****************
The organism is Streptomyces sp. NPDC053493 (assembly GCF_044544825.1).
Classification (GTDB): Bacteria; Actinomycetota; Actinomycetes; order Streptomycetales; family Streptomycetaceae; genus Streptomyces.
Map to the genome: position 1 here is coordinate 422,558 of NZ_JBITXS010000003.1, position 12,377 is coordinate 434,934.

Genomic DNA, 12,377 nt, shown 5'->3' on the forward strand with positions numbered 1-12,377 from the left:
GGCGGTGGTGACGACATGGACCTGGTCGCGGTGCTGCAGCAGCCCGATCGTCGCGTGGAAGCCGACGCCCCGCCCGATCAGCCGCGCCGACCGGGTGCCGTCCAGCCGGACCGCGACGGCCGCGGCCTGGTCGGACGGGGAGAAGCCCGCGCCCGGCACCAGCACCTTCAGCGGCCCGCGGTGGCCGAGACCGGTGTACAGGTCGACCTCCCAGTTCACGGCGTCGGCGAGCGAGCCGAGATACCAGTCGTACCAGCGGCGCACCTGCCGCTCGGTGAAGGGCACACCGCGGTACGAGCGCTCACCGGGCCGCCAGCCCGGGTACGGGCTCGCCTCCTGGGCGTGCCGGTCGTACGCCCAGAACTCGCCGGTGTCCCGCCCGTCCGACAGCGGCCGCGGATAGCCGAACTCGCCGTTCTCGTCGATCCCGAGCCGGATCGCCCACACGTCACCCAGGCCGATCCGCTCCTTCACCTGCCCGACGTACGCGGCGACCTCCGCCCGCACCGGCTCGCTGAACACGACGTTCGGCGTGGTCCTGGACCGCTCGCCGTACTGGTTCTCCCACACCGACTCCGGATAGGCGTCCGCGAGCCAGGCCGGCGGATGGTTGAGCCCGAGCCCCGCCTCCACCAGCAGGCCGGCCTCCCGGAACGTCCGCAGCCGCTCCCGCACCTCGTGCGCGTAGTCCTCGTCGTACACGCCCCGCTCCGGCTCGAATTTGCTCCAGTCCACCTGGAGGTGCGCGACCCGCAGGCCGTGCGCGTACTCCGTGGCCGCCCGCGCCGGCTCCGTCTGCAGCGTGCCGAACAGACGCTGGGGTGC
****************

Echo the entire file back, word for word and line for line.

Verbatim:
The organism is Streptomyces sp. NPDC053493 (assembly GCF_044544825.1).
Classification (GTDB): Bacteria; Actinomycetota; Actinomycetes; order Streptomycetales; family Streptomycetaceae; genus Streptomyces.
Map to the genome: position 1 here is coordinate 422,558 of NZ_JBITXS010000003.1, position 12,377 is coordinate 434,934.

Genomic DNA, 12,377 nt, shown 5'->3' on the forward strand with positions numbered 1-12,377 from the left:
GGCGGTGGTGACGACATGGACCTGGTCGCGGTGCTGCAGCAGCCCGATCGTCGCGTGGAAGCCGACGCCCCGCCCGATCAGCCGCGCCGACCGGGTGCCGTCCAGCCGGACCGCGACGGCCGCGGCCTGGTCGGACGGGGAGAAGCCCGCGCCCGGCACCAGCACCTTCAGCGGCCCGCGGTGGCCGAGACCGGTGTACAGGTCGACCTCCCAGTTCACGGCGTCGGCGAGCGAGCCGAGATACCAGTCGTACCAGCGGCGCACCTGCCGCTCGGTGAAGGGCACACCGCGGTACGAGCGCTCACCGGGCCGCCAGCCCGGGTACGGGCTCGCCTCCTGGGCGTGCCGGTCGTACGCCCAGAACTCGCCGGTGTCCCGCCCGTCCGACAGCGGCCGCGGATAGCCGAACTCGCCGTTCTCGTCGATCCCGAGCCGGATCGCCCACACGTCACCCAGGCCGATCCGCTCCTTCACCTGCCCGACGTACGCGGCGACCTCCGCCCGCACCGGCTCGCTGAACACGACGTTCGGCGTGGTCCTGGACCGCTCGCCGTACTGGTTCTCCCACACCGACTCCGGATAGGCGTCCGCGAGCCAGGCCGGCGGATGGTTGAGCCCGAGCCCCGCCTCCACCAGCAGGCCGGCCTCCCGGAACGTCCGCAGCCGCTCCCGCACCTCGTGCGCGTAGTCCTCGTCGTACACGCCCCGCTCCGGCTCGAATTTGCTCCAGTCCACCTGGAGGTGCGCGACCCGCAGGCCGTGCGCGTACTCCGTGGCCGCCCGCGCCGGCTCCGTCTGCAGCGTGCCGAACAGACGCTGGGGTGC